The Fourth Amendment is also at the heart of Aksu v. California, another case distributed for the September 25 conference. Under the Fourth Amendment, police do not need a warrant to conduct a search if the person being searched has voluntarily consented. The question that the justices have been asked to decide centers on the standard that appeals courts should use to review a trial court’s holding that a defendant’s consent was voluntary.
The case arose when law enforcement officials in Ventura County, California, became concerned about the possibility that petitioner Murat Aksu – a naturalized U.S. citizen of Turkish descent – might be planning a possible terrorist activity. A sheriff’s deputy asked Aksu whether he could search his briefcase and his body; the deputy testified that, although he could not remember the “exact words” that Aksu used to respond, it was something along the lines of “yes, it was fine.” The deputy found a video camera in Aksu’s briefcase, which Aksu acknowledged may have been inadvertently used to film up a woman’s skirt. When Aksu was charged with violating a California law that makes it a crime to secretly film someone using a concealed camera, he argued that the evidence against him should be suppressed because the sheriff’s deputy had violated his Fourth Amendment rights. Prosecutors countered that Aksu had voluntarily consented to the search, and the trial court agreed. Aksu was sentenced to 60 days in jail and required to register as a sex offender.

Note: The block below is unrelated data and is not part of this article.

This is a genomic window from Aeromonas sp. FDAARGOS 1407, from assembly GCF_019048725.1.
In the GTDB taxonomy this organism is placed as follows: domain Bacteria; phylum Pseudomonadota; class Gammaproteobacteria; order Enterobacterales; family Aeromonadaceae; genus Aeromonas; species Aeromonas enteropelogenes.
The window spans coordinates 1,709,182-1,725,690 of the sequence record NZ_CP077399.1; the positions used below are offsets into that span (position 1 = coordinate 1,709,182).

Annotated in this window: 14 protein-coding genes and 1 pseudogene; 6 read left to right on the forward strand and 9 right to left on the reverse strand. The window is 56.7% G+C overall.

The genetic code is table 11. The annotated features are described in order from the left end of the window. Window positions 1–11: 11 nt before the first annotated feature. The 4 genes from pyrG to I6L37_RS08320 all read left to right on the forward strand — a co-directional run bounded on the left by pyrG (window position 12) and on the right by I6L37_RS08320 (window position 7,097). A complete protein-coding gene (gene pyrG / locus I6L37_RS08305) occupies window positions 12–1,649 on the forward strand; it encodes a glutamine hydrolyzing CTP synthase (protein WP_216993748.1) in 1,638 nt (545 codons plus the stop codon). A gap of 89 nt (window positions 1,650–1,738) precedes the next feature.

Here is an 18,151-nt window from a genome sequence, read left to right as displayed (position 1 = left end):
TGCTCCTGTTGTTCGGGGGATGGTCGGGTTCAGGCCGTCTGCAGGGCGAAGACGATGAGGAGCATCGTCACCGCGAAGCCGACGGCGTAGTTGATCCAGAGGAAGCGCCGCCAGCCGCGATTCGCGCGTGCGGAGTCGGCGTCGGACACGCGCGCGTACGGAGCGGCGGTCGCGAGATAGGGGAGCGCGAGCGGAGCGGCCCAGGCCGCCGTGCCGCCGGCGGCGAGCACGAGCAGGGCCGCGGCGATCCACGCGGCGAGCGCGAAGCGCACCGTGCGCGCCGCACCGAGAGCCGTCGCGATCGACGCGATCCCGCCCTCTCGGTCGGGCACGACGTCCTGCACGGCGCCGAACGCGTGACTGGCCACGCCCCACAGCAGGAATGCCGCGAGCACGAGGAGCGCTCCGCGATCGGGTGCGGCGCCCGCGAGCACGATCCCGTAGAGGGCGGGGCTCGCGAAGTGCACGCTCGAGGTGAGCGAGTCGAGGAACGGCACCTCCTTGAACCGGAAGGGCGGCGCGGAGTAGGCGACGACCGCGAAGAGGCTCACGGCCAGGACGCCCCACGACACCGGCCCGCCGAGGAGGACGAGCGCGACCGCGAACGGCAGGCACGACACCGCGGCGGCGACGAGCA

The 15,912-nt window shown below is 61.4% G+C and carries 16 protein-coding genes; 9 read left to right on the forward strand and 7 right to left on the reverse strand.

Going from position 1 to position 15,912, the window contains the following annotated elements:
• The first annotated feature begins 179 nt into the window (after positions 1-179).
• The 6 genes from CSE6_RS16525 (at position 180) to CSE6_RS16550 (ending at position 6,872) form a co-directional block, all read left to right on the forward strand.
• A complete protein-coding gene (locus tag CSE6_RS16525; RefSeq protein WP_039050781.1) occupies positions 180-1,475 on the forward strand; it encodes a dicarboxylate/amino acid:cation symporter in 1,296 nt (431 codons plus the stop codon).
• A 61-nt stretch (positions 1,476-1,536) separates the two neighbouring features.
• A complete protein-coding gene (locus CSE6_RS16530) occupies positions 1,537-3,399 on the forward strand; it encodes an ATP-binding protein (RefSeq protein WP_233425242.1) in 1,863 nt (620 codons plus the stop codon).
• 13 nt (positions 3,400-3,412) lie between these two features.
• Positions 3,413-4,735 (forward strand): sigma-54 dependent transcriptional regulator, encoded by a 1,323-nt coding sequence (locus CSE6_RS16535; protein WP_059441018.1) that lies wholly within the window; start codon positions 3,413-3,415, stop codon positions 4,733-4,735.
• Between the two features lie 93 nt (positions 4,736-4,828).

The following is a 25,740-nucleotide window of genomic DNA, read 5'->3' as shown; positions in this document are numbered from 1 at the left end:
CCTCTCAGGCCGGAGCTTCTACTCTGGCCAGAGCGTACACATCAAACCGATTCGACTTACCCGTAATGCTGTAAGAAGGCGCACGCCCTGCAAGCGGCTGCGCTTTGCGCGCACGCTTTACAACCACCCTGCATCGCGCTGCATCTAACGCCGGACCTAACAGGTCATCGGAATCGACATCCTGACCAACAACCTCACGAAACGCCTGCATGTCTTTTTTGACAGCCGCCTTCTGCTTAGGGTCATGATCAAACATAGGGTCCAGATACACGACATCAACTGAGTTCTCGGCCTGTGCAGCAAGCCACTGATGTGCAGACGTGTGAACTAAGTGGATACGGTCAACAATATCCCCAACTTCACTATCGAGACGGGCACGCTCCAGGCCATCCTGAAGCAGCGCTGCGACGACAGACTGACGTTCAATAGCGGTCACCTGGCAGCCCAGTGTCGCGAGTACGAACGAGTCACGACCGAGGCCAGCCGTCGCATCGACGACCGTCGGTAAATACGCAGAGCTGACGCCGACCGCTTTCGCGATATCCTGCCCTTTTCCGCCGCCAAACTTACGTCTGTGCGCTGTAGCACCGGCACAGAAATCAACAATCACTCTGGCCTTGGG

On appeal, the court viewed the question whether Aksu had voluntarily consented to the search as a factual one, which warrants a high degree of deference to the trial court’s determination. But Aksu contends that other appellate courts would treat the question as a mixed question of law and fact, which an appeals court would review “de novo” – that is, as if it were operating with a clean slate, without deferring to the trial court’s ruling. He urges the Supreme Court to step in to resolve the conflict.